Volunteer Profile: Jeanette Petrick

Greater Cleveland Chapter Volunteer is Passionate About Helping Members of the Military, Veterans and Their Families

By Eilene Guy, American Red Cross Volunteer

“I always knew I’d do volunteer work with the military when I retired from nursing, so I contacted the Red Cross and they put me in just the right place,” says Jeanette Petrick of Strongsville.

Jeannette Petrick

Jeanette thrives on what she calls the “human contact” that she experienced as an acute care nurse and now as a volunteer for the Red Cross Service to the Armed Forces.

“I do casework, calling to follow up with families that have had emergency communications (through the Red Cross) with family members on deployment,” she says. “Usually that’s in connection with a death, or maybe an illness; sometimes it’s something nice, like a birth in the family.

“We check to be sure the communications went smoothly, but then as I talk with them, I might find out they need other services – like financial help to get their service member home for a funeral – and we can point them to other resources, either through the Red Cross or military support organizations or their communities.”

Jeanette’s compassion is obvious as she recounts the story of a young Navy wife who is pregnant while her husband is deployed on a ship. “She hasn’t seen him all that much in the last two years,” she says. “It reminds you just how much military families really do sacrifice.”

For Jeanette, supporting our men and women in uniform is more than a professional or even a humanitarian issue: It’s personal. Her father served in the Navy during World War II, she had brothers and cousins in the armed forces during the Vietnam era and her only son is now in Afghanistan with the U.S. Army.

“I love my country,” she says, “and I love that I can help people through the Red Cross.”

In Northeast Ohio, 62 volunteers like Jeanette are the manpower of the Service to the Armed Forces, according to their volunteer leader, Sharon Nicastro. In addition to active duty military, SAF serves veterans, reservists, members of the National Guard and their families.

If you’d like to fit into this vital volunteer role, or explore the many other volunteer opportunities within the Red Cross, visit www.redcross.org/neo, and click the volunteer tab, or call 1-800-RED CROSS.

 

 

Volunteer Profile: Sue J. Miller

Lake Erie/Heartland Chapter Volunteer Makes a Big Impact 

By Ifat Gazia, American Red Cross Volunteer

Sue J. Miller is a Red Cross Volunteer who has not just an uplifting charisma, but an extravagant courage that inspires everyone around her. Five years ago when Sue decided to retire, she had many plans to keep herself busy,  but her main aim was to help people with anything she could.  According to Sue, her Richland County community had done a lot for her family and she wanted to give back by getting involved in voluntary work. That is when in 2015, Sue joined the Red Cross. Among many other duties that she performs by giving more than 30-hours per week at Red Cross, she is an active member of the Disaster Relief Team, Shelter Response Team and Food Canteen Team.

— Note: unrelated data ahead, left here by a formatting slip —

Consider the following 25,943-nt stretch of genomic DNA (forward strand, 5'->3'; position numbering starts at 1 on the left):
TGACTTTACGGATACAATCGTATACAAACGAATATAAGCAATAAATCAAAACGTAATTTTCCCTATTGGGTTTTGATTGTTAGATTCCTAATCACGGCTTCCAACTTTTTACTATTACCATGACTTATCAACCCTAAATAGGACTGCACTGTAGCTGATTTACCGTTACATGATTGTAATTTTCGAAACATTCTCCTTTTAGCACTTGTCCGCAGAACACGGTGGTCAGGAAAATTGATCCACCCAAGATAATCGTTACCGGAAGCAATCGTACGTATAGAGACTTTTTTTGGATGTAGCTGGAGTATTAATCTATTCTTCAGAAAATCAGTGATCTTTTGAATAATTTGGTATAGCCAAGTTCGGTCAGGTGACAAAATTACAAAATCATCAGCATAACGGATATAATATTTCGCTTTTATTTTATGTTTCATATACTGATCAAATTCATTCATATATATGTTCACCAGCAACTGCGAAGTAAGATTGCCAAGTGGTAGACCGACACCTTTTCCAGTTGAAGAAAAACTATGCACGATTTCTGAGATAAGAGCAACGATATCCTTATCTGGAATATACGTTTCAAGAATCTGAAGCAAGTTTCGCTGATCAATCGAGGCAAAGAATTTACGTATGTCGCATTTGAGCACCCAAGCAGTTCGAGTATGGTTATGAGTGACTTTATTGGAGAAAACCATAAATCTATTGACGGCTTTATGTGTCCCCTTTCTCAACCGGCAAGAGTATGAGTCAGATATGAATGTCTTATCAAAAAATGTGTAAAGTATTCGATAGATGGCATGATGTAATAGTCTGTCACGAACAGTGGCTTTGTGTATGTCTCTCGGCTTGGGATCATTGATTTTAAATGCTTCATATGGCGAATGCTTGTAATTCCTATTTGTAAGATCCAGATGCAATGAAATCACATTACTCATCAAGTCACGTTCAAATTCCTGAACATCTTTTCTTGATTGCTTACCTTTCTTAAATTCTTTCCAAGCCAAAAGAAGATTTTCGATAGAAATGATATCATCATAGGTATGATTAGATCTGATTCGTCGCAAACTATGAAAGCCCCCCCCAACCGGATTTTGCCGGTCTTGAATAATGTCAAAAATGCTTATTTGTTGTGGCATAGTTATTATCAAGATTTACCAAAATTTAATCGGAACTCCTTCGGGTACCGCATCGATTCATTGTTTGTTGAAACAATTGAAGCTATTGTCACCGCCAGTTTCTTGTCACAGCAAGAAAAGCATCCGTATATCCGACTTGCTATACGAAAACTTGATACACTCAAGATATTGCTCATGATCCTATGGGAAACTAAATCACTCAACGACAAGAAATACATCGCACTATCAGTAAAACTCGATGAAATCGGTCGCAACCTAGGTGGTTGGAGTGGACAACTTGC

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Sue J. Miller, left, and Sue K. Miller working at a canteen for first responders following a train derailment in Ashland County earlier this year.

The motivation to continue her extraordinary work comes from the community she serves. In her own words, “when people come to me and say thank you for everything you did for us, it fills my heart with satisfaction and happiness. I believe in the Red Cross mission of alleviating sufferings and pain of people and that is who I want to be”.

“Sue was one of our Chapter’s outstanding “stayployed” volunteers during the horrific national disasters last fall,” said Lara Kiefer, Executive Director of the Lake Erie/Heartland (LEH) Chapter.” Her compassion and commitment to our mission is an inspiration to all of us. We are very lucky to have Sue in our LEH chapter.”

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It is also important to note that while Red Cross Volunteers leave no stone unturned in helping the communities around them,  the Red Cross as a body also takes care of its volunteers. When Sue had an accident while on assignment in 2016, she broke both arms. Not only did the Red Cross take care of her treatment logistics, but they also made sure to give her a call every Wednesday 9:00 am for the next eight weeks to make sure she was okay. For Sue, that compassion means everything.  Eventually, the whole story is about human love and care. Whether you give it in some form or receive it back in any other form. Be it a hug or a thank you from a community member.

The Red Cross is fortunate to have a volunteer like Sue J. Miller.

You can volunteer too, get started at redcross.org/neo!

Volunteer Profile: Rich Rock

Stark and Muskingum Lakes Volunteer Proudly Delivers Great Service

By Doug Bardwell, American Red Cross volunteer

Q:  So how do you deliver great service to a four-county area?

A:  With great volunteers, that’s how.

One of the best, according to Kim Kroh, Executive Director of Stark County & Muskingum Lakes Chapter is volunteer Rich Rock.  A volunteer who just received his 10-year pin, Rich does it all. “He is a Godsend. We’d be out of luck without him,” says Kim.

Sometime, more than 10 years ago, a lifetime friend of Rich’s, who had moved to Texas, mentioned his volunteer efforts with the Red Cross there, and suggested that Rich would probably enjoy volunteering as well. They had grown up together, enjoyed similar interests, and enjoyed serving the community, so Rich took his advice and signed up.  His friend was right, and Rich is still serving.